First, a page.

Market Studies
ChinaTelecom 2000 Volume 6
ChinaTelecom 2000 Vol 6:
China's New Telecom Policy and Structure after Reorganization - the impact on competition and foreign companies

Published: August 1999

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China's telecom industry is undergoing tremendous changes. In March 1998, the National People’s Congress of China (NPC) announced a bold plan to reorganize the government. Under the new leadership of Premier Zhu Rongji, fifteen ministries and commissions are dissolved and four new bodies are created. Key enterprises of various ministries and commissions are spun off and regulatory functions of the government consolidated. The aim of such a restructuring is to down size state bodies, shrink payrolls, reduce the number of personnel and economize on expenditures.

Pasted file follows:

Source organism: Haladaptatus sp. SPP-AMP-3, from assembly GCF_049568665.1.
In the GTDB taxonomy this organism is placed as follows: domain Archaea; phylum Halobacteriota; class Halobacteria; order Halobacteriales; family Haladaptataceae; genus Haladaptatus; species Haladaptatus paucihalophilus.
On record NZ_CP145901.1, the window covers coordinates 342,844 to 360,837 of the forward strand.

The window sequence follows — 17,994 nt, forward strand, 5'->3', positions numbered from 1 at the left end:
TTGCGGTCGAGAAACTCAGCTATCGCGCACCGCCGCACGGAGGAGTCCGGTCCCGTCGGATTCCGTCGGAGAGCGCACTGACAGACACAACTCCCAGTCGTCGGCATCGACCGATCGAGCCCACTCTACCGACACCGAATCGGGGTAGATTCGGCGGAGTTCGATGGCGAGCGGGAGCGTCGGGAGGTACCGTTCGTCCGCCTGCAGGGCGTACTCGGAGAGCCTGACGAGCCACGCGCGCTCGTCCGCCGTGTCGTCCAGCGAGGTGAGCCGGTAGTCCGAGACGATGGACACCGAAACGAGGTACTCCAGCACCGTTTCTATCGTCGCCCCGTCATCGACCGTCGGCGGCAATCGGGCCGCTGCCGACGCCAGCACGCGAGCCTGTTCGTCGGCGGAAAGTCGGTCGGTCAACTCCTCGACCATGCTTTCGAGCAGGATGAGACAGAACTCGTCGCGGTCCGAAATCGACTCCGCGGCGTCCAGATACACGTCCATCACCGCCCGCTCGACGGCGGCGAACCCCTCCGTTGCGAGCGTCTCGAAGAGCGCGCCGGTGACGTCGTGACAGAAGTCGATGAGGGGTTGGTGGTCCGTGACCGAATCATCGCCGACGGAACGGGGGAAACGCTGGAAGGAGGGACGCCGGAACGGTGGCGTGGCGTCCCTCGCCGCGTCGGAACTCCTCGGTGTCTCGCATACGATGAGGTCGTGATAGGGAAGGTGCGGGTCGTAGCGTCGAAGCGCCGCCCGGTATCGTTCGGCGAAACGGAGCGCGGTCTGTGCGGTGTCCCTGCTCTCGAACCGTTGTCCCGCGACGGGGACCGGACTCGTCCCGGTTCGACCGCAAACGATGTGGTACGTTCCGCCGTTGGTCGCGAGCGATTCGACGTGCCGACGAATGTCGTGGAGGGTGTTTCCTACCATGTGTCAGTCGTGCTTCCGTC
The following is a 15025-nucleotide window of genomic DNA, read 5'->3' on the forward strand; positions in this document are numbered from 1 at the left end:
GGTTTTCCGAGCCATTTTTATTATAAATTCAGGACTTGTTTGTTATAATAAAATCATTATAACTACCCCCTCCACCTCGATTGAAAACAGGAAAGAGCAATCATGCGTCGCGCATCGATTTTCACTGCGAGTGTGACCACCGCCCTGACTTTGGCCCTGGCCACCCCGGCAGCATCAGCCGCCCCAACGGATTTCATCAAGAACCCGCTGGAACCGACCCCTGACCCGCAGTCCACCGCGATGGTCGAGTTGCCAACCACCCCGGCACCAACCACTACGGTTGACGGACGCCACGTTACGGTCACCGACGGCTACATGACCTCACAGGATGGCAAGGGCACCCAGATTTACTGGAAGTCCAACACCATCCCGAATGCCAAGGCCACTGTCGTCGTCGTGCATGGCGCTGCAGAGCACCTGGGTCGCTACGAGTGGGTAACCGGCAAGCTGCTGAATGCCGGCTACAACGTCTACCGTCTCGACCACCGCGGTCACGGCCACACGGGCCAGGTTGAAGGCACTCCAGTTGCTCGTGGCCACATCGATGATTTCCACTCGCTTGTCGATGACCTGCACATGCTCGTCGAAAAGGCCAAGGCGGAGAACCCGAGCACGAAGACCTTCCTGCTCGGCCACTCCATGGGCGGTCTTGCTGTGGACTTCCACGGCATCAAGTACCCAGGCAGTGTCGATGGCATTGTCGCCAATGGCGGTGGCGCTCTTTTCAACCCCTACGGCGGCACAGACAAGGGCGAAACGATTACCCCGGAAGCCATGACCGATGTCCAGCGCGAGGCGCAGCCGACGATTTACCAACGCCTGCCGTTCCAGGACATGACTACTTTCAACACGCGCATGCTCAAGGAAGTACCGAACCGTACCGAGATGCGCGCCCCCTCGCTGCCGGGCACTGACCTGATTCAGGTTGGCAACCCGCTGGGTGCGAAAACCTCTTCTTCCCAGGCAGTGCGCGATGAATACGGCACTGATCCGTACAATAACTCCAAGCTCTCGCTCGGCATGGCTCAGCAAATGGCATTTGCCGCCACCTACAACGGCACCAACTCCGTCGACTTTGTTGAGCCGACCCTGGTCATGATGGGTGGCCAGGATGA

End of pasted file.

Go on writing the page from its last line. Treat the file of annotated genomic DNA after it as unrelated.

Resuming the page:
On the telecommunications front, the long anticipated formation of a regulatory body to administer and regulate various aspects of the telecom and media industries has materialized. The Ministry of Information Industry (MII or Xinxi Chanyie Bu) was established on the basis of the former Ministry of Posts and Telecommunications (MPT), and Ministry of Electronics Industry (MEI) and the information and network administrative sectors of the Ministry of Radio, Film and TV (MFRT), China Aerospace Industry Corporation, and China Aviation Industry Corporation. Even though some of the functions of the MRFT have been merged into the MII, certain functions of the MRFT have been reorganized under the State Administration of Radio, Film and TV, which is under the direct administration of the State Council.